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Date: Fri, 15 Jan 2016 16:33:14 -0500
From: Rich Felker <>
Subject: Re: the size of the int type

On Fri, Jan 15, 2016 at 04:01:12PM -0500, Max Ruttenberg wrote:
> Hi,
> I'm wondering if there's any code in musl that makes assumptions on the
> size of the "int" type.
> I only ask because I'm debating how my compiler (which targets a machine
> with a 64-bit word size) should define the int type. Ideally I'd like to
> break as little library code as possible.

The musl headers "assume" int is 32-bit in the sense that 32-bit types
are defined in the top-level headers with 'int' or 'unsigned' rather
than being arch-specific/bits-headers-level. This is not a so much a
code-level assumption as a simplification of the headers, but it's not
one where I'd want to introduce extra gratuitous abstraction upstream.
If int is not 32-bit, then you can't define both 16-bit and 32-bit
types ([u]int{16,32}_t) without needing a nonstandard (extended)
integer type for at least one of them since short is the only standard
type that's smaller.

In addition, futex-related code sort of assumes int is 32-bit. There's
code that treats 'bit 31 set' and 'negative' as equivalent conditions,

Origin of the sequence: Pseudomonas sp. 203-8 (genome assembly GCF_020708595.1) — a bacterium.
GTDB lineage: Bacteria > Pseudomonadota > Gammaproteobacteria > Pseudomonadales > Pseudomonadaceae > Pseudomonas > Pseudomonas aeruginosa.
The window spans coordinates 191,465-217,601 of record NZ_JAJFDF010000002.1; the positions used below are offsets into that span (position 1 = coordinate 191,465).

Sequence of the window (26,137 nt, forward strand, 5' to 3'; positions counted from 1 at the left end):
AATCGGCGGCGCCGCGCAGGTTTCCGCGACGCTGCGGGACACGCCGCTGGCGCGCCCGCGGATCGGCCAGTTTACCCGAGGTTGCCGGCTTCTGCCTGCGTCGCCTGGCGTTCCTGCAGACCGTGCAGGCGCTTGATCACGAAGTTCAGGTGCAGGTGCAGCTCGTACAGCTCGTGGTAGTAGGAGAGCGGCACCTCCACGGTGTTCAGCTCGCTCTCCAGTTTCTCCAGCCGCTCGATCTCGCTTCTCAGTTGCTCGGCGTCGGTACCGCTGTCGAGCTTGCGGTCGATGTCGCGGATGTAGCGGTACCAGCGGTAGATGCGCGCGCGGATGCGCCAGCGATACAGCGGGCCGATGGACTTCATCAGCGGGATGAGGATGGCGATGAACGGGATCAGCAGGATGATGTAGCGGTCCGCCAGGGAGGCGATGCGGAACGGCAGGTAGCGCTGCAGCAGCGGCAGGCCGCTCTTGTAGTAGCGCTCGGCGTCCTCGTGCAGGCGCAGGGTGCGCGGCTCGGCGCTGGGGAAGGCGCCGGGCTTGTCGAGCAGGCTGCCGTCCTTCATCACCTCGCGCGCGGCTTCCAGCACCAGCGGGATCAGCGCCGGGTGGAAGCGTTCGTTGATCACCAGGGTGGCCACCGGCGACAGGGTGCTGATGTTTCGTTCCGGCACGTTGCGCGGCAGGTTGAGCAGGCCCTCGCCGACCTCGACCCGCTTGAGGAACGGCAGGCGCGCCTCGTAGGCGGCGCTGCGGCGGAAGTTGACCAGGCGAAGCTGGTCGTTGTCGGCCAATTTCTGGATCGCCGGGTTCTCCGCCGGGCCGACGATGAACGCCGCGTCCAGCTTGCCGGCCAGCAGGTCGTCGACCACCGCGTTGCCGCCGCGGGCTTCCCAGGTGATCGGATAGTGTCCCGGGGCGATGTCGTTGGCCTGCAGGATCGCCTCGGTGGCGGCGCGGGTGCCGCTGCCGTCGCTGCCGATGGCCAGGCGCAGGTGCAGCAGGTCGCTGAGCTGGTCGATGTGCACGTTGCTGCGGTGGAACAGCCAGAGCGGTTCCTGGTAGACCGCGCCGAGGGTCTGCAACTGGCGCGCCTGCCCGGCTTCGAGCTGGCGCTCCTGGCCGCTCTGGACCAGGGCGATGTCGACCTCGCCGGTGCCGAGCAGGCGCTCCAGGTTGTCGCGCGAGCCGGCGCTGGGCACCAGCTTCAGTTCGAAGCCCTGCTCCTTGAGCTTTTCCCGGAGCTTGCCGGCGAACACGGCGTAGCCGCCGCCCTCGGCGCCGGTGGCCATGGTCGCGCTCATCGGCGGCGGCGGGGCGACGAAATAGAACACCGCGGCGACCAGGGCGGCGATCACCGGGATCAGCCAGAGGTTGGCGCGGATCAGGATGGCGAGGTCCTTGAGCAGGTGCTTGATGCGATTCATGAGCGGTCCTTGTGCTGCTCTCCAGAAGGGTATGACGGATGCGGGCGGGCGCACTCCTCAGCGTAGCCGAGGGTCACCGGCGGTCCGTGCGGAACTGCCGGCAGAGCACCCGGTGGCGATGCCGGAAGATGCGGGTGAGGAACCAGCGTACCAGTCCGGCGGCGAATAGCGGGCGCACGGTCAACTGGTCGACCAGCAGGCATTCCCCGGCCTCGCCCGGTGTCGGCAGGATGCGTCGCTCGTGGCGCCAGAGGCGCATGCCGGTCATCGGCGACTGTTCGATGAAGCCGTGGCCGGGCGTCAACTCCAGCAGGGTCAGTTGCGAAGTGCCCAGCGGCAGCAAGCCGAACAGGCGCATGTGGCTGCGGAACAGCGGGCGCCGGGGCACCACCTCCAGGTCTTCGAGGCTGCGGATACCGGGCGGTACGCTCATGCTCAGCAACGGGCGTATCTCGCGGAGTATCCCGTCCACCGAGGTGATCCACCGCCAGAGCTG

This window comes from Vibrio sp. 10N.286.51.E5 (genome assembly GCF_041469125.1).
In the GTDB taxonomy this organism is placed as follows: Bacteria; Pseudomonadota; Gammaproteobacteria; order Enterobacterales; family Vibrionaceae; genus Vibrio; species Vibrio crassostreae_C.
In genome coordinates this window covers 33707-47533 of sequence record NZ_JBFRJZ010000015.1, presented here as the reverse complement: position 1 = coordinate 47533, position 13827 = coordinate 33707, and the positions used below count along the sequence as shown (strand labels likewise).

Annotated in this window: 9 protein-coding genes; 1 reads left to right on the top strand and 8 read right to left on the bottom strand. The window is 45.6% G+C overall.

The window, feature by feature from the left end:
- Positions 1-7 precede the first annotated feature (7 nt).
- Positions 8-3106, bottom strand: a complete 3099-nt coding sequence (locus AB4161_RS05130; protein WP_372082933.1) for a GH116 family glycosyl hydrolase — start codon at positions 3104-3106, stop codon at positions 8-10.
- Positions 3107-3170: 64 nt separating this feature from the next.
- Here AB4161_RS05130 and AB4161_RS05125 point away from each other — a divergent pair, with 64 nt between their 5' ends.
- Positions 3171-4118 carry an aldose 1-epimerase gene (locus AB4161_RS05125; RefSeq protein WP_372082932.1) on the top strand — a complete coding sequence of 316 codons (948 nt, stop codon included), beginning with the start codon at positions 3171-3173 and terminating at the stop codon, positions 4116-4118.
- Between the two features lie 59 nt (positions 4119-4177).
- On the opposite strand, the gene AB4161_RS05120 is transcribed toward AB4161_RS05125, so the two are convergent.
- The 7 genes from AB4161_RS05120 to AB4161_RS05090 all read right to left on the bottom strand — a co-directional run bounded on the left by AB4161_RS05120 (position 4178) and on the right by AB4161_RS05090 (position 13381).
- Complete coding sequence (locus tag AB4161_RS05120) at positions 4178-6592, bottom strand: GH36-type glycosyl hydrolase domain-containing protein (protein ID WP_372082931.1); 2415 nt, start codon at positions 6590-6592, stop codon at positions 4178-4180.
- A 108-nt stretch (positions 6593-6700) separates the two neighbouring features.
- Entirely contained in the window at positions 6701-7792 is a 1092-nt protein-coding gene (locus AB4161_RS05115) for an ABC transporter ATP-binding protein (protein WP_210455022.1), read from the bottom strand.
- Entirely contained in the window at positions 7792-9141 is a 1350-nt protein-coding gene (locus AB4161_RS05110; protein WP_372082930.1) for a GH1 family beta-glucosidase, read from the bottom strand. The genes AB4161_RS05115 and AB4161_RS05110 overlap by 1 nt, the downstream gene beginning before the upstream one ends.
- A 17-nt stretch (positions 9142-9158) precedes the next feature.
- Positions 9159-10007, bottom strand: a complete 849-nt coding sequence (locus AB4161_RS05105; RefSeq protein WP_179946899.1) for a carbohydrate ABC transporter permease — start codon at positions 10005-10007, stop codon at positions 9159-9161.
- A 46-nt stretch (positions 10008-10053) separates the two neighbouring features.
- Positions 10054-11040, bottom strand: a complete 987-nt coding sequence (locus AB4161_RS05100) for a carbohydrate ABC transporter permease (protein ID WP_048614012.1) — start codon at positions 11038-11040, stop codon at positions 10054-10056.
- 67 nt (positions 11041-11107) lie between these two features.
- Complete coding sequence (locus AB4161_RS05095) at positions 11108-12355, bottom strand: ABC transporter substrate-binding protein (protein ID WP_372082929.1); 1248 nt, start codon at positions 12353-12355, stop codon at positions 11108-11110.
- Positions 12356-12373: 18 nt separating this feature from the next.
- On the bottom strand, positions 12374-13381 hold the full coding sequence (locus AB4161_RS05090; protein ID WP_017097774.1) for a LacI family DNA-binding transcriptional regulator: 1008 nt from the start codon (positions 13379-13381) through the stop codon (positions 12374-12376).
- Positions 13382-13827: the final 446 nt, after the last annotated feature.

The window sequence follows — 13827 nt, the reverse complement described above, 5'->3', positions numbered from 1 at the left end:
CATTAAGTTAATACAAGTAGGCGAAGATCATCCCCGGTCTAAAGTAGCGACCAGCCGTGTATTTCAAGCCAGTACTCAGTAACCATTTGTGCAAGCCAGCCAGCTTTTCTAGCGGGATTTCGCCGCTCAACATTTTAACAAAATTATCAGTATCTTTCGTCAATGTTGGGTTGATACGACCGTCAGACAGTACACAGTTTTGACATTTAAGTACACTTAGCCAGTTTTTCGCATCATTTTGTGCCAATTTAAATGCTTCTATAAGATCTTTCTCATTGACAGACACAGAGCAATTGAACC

code that uses hard-coded bits of the futex word (both for private
purposes and to match kernel ABI for robust mutexes, etc.), and
perhaps other issues. This code would need additional abstraction to
support other-than-32-bit int.

Finally, making int larger than 64-bit would break a lot of
application code. While modern applications are written with the
understanding that default promotions cause arithmetic on [u]int8_t
and [u]int16_t to actually happen as signed arithmetic in type int,
everybody (wrongly, from a portability standpoint) assumes uint32_t
arithmetic is actually unsigned arithmetic and wraps as expected. If
int were higher-rank than uint32_t, such arithmetic would happen as
signed int, and overflows would be undefined behavior, not wrapping.
Lots of other nasty issues with default promotions arise too.

So in summary, I think making int 64-bit is a bad idea, and not
something I'd want to make the effort to support upstream in musl.
LP64 is the "right" model for 64-bit ABIs.


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